Saturday, July 6, 2013

Fighting the Battle with Flies in Livestock Areas

( Rendering of fly:  )


     Flies of different kinds can not only be a nuisance to animals but they can bring disease, result in eye infections, contaminate wounds, and lay eggs in wounds which eventually result in maggot infestation.  There are an abundance of different types of flies and what type you have depends largely on your area of the world, and the amount of water and general attractants to these insects.   It is beyond the scope of this post to do a survey of all the types of flies, and so I am simply going to jump to potential strategies of abatement and avoidance.  Some flies are more easily dissuaded from occupying your area than others.  It will likely take several strategies to decrease them in numbers from your farm or rural home.
                  Flies are attracted to water, livestock, urine, stool, and any type of open wound. They are also attracted to wet hay, or any foodstuffs which are left beyond consumption. (Like soft dog or cat food left in the bowl.)   First, we should try to avoid the items we know will attract them.   My manure pile is therefore quite a distance from the animals themselves.  The flies tend to congregate there and there are fewer numbers with the animals themselves.   Second, clean up stall stool and urine as soon as you can.  I do this twice daily.
I accidentally found a way to decrease flies in the barn.   Although my horses stay in a pasture for most of the day, they each sleep inside a stall all night, and of course, being horses, they urinate and defecate there.   I found that if each morning when I turn out the horses, I sweep out the urine soaked and horse pattied pine shavings. Then, I sweep away the clean pine shavings to the side of the stall.  Then I place about an 1/8 cup per 12x12 stall, of non-toxic Simple Green liquid and then I mop the concrete using a large wet mop.  The stalls smell sweet and the flies stay away.   (I use an industrial string mop and a big yellow industrial bucket with wringer attachment I got from Sam's Club.  Simple Green in industrial sized bottles is also available there rather cheaply.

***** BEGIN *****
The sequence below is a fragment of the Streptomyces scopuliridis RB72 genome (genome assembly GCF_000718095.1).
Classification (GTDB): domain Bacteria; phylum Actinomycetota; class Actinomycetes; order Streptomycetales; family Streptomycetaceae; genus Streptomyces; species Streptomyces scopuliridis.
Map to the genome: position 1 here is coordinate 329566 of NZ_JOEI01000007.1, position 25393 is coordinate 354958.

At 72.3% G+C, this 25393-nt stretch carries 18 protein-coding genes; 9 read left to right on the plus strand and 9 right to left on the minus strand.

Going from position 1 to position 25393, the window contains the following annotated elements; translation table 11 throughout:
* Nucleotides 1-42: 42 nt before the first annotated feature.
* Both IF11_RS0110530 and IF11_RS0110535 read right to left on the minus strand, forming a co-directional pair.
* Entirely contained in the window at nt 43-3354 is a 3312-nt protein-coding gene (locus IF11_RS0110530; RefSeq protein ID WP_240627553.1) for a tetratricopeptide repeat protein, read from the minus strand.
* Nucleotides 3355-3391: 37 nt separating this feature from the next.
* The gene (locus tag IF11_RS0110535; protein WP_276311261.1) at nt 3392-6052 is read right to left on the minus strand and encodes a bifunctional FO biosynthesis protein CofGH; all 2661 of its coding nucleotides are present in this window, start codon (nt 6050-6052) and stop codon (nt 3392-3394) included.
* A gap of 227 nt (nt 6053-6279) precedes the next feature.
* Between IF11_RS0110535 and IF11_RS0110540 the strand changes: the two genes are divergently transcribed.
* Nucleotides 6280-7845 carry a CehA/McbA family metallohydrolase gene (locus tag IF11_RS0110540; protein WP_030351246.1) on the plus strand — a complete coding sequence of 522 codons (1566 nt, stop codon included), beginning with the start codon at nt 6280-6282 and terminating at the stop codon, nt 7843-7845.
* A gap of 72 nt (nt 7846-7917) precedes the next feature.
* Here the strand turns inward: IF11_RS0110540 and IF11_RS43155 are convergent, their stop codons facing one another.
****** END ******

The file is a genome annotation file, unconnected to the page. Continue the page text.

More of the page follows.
Of course, this does not keep the flies away OUTSIDE the barn.  These are some strategies we can use for that:

First, we can invest in any number of types of physical fly traps.  This is the least expensive and I think it works really well for houseflies especially.

I bait mine with orange juice, but I am told that genuine pancake syrup works best.  I use Shoo Glue as the glue to construct these.  Most of us have plenty of soda bottles.  (Photo: )


This year being truly pushed for time I bought a number of these from Tractor Supply.  They are available everywhere from Amazon to

These come with a tube of non-insecticidal lure, and work very effectively.


There is value in some of the electronic bug zappers.  Some of them can eradicate flies from a large area of square footage.

Some of these are quite expensive, but may be very helpful.

                There are


This Farnum product is a natural fly repellant for both horse and for rider.

Of course, sometimes the best course of action is to use a true pesticide.  If an animal has an abraded area, sometimes a pyrethrin cream for the region is a good idea as it allows the abraded or irritated region the opportunity to heal.

This is a long an authoritative listing of strategies for dealing with flies in livestock areas from milkrooms to 
perimeter area treatments. It indicates when pesticides are appropriate and how much to use.   This was written by the Virginia Cooperative Extension Office.


K said...